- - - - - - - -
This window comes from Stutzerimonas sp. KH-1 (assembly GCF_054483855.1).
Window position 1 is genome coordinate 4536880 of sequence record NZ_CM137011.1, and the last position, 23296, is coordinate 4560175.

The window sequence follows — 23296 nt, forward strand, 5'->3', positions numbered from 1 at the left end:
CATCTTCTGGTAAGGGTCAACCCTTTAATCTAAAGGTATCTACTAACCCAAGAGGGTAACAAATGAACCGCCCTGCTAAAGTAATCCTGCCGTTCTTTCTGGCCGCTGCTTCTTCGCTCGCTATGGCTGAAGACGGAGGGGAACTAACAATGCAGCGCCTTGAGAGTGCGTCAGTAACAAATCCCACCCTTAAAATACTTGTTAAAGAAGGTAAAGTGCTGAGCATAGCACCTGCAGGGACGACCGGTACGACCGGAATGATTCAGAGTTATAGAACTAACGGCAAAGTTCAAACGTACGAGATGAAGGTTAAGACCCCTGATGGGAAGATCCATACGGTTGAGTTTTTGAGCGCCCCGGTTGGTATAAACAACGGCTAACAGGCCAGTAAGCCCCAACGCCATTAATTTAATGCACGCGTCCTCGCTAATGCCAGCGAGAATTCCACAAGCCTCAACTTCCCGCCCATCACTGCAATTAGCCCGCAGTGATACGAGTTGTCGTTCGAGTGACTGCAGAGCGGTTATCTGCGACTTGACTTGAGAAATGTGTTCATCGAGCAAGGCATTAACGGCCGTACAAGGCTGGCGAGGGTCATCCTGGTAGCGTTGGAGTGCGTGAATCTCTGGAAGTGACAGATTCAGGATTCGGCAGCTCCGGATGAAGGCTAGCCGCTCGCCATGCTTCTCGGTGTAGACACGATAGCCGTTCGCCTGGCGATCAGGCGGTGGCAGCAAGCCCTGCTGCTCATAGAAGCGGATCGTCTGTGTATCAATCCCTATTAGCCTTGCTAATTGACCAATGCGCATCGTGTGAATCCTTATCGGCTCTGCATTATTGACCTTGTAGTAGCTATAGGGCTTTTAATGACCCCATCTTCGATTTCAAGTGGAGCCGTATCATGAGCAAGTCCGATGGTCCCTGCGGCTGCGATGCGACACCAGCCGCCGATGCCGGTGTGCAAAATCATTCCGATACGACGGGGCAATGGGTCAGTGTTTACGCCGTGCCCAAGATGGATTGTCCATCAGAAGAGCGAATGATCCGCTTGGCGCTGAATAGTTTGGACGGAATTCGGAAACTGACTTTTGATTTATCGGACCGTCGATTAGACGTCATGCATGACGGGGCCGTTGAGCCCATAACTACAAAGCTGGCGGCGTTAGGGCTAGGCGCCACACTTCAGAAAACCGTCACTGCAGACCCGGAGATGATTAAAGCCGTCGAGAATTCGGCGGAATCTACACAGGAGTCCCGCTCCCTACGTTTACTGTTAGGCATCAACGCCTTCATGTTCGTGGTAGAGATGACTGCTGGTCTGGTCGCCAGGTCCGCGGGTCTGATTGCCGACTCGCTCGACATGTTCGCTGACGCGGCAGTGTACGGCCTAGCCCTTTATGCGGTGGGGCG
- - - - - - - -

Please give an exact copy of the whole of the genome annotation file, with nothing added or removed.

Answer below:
This window comes from Stutzerimonas sp. KH-1 (assembly GCF_054483855.1).
Window position 1 is genome coordinate 4536880 of sequence record NZ_CM137011.1, and the last position, 23296, is coordinate 4560175.

The window sequence follows — 23296 nt, forward strand, 5'->3', positions numbered from 1 at the left end:
CATCTTCTGGTAAGGGTCAACCCTTTAATCTAAAGGTATCTACTAACCCAAGAGGGTAACAAATGAACCGCCCTGCTAAAGTAATCCTGCCGTTCTTTCTGGCCGCTGCTTCTTCGCTCGCTATGGCTGAAGACGGAGGGGAACTAACAATGCAGCGCCTTGAGAGTGCGTCAGTAACAAATCCCACCCTTAAAATACTTGTTAAAGAAGGTAAAGTGCTGAGCATAGCACCTGCAGGGACGACCGGTACGACCGGAATGATTCAGAGTTATAGAACTAACGGCAAAGTTCAAACGTACGAGATGAAGGTTAAGACCCCTGATGGGAAGATCCATACGGTTGAGTTTTTGAGCGCCCCGGTTGGTATAAACAACGGCTAACAGGCCAGTAAGCCCCAACGCCATTAATTTAATGCACGCGTCCTCGCTAATGCCAGCGAGAATTCCACAAGCCTCAACTTCCCGCCCATCACTGCAATTAGCCCGCAGTGATACGAGTTGTCGTTCGAGTGACTGCAGAGCGGTTATCTGCGACTTGACTTGAGAAATGTGTTCATCGAGCAAGGCATTAACGGCCGTACAAGGCTGGCGAGGGTCATCCTGGTAGCGTTGGAGTGCGTGAATCTCTGGAAGTGACAGATTCAGGATTCGGCAGCTCCGGATGAAGGCTAGCCGCTCGCCATGCTTCTCGGTGTAGACACGATAGCCGTTCGCCTGGCGATCAGGCGGTGGCAGCAAGCCCTGCTGCTCATAGAAGCGGATCGTCTGTGTATCAATCCCTATTAGCCTTGCTAATTGACCAATGCGCATCGTGTGAATCCTTATCGGCTCTGCATTATTGACCTTGTAGTAGCTATAGGGCTTTTAATGACCCCATCTTCGATTTCAAGTGGAGCCGTATCATGAGCAAGTCCGATGGTCCCTGCGGCTGCGATGCGACACCAGCCGCCGATGCCGGTGTGCAAAATCATTCCGATACGACGGGGCAATGGGTCAGTGTTTACGCCGTGCCCAAGATGGATTGTCCATCAGAAGAGCGAATGATCCGCTTGGCGCTGAATAGTTTGGACGGAATTCGGAAACTGACTTTTGATTTATCGGACCGTCGATTAGACGTCATGCATGACGGGGCCGTTGAGCCCATAACTACAAAGCTGGCGGCGTTAGGGCTAGGCGCCACACTTCAGAAAACCGTCACTGCAGACCCGGAGATGATTAAAGCCGTCGAGAATTCGGCGGAATCTACACAGGAGTCCCGCTCCCTACGTTTACTGTTAGGCATCAACGCCTTCATGTTCGTGGTAGAGATGACTGCTGGTCTGGTCGCCAGGTCCGCGGGTCTGATTGCCGACTCGCTCGACATGTTCGCTGACGCGGCAGTGTACGGCCTAGCCCTTTATGCGGTGGGGCG